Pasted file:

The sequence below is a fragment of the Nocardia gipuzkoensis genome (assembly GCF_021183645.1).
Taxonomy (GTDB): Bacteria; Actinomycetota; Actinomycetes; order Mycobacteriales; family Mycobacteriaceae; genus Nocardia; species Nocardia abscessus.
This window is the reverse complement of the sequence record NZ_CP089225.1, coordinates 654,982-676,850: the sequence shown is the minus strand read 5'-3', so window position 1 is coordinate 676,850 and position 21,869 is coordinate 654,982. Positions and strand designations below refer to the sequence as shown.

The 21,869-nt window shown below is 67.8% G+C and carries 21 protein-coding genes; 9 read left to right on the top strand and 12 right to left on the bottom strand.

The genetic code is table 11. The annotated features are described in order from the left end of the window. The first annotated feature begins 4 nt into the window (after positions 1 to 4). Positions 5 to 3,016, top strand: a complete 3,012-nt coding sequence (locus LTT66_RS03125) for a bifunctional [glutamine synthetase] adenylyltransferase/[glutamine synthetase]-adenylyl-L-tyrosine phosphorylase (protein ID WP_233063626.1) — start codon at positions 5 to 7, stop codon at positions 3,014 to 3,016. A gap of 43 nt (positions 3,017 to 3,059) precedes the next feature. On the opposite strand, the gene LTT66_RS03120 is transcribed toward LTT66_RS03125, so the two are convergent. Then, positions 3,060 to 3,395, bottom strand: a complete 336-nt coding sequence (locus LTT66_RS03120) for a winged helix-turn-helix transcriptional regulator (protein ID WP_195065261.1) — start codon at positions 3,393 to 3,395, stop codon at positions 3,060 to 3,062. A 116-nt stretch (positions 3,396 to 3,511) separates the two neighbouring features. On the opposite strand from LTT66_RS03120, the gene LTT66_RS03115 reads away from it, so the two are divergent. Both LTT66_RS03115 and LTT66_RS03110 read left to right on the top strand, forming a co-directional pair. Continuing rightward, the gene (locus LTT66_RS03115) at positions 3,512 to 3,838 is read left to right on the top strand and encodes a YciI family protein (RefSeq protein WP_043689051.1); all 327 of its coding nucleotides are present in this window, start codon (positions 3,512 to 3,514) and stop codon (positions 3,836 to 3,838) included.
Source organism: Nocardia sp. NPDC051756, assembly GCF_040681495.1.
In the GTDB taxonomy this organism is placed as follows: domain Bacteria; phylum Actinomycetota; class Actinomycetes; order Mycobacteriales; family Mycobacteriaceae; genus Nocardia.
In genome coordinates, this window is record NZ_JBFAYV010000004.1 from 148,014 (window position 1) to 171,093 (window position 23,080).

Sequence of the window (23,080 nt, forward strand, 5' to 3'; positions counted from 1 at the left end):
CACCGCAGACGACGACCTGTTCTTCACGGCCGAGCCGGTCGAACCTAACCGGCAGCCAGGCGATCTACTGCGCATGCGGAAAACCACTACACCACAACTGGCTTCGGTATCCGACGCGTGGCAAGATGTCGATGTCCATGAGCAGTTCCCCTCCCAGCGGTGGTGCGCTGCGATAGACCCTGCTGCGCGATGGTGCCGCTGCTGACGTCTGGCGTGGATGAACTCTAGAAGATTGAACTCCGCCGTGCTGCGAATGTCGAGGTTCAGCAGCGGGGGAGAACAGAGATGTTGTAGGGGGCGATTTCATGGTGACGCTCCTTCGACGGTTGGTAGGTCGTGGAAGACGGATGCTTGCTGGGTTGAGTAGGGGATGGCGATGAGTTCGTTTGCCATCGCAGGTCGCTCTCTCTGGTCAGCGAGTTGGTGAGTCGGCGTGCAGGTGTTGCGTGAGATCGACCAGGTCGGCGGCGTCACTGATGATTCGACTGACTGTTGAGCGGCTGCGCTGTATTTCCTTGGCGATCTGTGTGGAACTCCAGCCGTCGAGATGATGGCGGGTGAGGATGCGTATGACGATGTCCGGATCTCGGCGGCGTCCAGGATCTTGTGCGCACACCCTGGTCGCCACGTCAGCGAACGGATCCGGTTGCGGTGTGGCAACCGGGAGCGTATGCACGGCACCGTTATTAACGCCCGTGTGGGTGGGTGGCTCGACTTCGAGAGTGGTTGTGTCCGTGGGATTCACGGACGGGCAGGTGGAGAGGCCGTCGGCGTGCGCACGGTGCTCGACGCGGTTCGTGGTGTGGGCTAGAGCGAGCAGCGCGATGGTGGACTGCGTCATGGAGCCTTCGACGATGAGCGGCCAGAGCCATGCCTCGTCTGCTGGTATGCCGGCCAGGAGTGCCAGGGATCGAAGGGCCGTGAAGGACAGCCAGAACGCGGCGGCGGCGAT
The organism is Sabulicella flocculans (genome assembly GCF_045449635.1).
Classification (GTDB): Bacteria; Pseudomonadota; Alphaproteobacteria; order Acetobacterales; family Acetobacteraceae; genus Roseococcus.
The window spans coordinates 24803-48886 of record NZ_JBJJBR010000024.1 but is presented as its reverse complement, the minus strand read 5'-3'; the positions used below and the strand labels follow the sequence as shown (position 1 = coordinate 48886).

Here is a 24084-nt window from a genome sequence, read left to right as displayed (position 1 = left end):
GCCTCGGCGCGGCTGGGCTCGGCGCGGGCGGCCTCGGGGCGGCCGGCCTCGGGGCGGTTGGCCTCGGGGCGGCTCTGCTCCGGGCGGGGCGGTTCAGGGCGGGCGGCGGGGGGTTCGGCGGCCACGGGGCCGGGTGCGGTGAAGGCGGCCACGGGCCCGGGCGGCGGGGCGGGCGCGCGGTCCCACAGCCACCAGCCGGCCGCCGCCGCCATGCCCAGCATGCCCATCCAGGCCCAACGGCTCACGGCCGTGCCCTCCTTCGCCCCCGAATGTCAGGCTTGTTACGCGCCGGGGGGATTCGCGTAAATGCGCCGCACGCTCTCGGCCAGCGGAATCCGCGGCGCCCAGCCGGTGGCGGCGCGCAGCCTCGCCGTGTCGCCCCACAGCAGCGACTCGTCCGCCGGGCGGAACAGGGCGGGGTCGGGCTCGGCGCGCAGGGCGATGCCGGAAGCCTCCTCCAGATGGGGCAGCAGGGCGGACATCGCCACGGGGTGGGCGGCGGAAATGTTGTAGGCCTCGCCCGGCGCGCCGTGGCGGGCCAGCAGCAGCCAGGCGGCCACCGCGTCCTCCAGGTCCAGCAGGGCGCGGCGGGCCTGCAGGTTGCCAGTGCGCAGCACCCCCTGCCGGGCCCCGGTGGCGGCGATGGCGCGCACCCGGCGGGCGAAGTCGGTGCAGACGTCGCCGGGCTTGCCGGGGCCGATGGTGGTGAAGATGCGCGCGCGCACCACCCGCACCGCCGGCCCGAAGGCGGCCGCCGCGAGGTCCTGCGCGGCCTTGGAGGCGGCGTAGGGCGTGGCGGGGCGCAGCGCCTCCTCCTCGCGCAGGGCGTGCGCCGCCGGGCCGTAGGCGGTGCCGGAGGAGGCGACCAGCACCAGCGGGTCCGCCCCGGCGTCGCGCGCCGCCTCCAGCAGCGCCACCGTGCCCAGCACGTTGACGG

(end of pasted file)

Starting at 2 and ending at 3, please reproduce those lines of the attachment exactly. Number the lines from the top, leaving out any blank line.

Taxonomy (GTDB): Bacteria; Actinomycetota; Actinomycetes; order Mycobacteriales; family Mycobacteriaceae; genus Nocardia; species Nocardia abscessus.
This window is the reverse complement of the sequence record NZ_CP089225.1, coordinates 654,982-676,850: the sequence shown is the minus strand read 5'-3', so window position 1 is coordinate 676,850 and position 21,869 is coordinate 654,982. Positions and strand designations below refer to the sequence as shown.